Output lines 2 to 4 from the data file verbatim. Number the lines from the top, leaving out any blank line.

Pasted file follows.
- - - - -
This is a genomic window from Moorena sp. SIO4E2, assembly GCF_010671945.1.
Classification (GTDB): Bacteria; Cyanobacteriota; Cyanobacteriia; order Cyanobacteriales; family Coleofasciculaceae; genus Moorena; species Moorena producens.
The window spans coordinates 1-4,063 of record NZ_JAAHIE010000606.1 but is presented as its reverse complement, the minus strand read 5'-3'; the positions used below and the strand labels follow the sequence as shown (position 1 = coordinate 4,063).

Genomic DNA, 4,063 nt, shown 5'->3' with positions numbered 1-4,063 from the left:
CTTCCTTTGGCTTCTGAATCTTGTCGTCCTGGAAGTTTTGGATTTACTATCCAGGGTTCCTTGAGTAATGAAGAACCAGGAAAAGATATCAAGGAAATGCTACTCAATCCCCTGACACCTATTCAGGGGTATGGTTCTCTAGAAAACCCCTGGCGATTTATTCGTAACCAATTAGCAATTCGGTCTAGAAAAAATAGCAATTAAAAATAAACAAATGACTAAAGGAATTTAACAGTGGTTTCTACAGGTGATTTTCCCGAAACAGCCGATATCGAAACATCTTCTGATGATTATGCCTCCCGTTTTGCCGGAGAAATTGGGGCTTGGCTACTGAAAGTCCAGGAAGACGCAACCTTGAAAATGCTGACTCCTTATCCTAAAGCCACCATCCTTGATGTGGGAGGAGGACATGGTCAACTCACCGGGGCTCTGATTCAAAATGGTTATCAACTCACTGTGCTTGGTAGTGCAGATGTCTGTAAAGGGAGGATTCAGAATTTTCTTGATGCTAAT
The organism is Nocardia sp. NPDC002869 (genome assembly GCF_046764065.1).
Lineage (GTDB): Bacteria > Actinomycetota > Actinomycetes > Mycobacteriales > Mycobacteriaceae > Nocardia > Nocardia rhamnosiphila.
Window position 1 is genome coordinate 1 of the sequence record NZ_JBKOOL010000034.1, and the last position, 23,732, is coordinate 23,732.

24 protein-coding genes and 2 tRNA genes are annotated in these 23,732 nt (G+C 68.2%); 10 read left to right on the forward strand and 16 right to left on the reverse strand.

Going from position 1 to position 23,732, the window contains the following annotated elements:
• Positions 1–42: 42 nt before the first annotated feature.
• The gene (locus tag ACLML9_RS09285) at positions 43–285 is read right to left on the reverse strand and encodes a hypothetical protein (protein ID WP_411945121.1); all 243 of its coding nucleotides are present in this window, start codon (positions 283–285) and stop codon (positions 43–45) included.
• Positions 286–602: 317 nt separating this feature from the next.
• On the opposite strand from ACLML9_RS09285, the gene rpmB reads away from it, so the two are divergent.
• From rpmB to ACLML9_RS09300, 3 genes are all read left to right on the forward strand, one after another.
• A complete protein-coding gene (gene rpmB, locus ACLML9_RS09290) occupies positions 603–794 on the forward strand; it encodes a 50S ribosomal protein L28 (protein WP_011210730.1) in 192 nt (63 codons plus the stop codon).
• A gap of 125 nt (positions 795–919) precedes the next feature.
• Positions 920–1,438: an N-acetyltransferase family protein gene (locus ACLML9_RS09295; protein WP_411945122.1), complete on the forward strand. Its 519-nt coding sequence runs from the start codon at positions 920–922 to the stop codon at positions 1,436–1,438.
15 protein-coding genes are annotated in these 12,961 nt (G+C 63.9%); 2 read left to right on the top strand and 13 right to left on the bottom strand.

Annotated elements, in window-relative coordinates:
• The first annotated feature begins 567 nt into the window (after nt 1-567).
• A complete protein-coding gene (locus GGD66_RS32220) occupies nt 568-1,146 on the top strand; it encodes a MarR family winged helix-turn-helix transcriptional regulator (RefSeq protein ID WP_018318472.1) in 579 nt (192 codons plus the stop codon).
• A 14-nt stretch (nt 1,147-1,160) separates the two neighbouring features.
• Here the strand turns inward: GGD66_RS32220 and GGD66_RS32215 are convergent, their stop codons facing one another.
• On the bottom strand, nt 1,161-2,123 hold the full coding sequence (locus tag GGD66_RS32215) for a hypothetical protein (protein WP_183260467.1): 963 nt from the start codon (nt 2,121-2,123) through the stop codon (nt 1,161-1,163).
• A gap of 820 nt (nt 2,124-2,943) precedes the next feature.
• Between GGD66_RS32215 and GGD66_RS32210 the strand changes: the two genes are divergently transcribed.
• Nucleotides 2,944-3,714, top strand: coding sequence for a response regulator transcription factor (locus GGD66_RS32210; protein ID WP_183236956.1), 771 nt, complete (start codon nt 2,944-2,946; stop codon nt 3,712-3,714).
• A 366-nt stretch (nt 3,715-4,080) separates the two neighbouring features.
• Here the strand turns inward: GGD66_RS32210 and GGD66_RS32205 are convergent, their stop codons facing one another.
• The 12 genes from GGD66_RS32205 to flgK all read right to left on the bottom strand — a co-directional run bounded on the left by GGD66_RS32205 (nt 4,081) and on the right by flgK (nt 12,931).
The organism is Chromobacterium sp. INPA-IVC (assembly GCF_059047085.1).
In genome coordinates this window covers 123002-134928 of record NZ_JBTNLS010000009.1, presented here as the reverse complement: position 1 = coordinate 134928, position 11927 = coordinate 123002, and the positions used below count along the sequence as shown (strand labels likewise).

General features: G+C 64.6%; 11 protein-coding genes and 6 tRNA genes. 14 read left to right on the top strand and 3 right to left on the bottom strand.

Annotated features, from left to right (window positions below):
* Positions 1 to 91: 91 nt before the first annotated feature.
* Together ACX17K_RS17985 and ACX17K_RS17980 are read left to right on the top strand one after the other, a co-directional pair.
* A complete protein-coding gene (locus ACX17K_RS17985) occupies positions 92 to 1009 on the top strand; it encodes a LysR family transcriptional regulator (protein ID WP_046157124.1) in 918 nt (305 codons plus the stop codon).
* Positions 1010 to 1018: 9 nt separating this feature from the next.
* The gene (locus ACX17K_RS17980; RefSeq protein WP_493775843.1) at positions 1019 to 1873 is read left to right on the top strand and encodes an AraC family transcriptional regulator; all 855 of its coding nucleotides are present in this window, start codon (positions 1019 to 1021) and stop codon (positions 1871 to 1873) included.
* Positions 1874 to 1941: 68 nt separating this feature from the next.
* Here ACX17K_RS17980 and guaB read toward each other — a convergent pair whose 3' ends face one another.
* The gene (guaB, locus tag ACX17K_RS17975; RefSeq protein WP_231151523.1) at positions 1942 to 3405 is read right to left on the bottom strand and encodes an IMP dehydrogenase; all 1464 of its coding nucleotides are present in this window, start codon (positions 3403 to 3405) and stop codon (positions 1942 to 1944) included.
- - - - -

Classification (GTDB): Bacteria; Cyanobacteriota; Cyanobacteriia; order Cyanobacteriales; family Coleofasciculaceae; genus Moorena; species Moorena producens.
The window spans coordinates 1-4,063 of record NZ_JAAHIE010000606.1 but is presented as its reverse complement, the minus strand read 5'-3'; the positions used below and the strand labels follow the sequence as shown (position 1 = coordinate 4,063).

Genomic DNA, 4,063 nt, shown 5'->3' with positions numbered 1-4,063 from the left: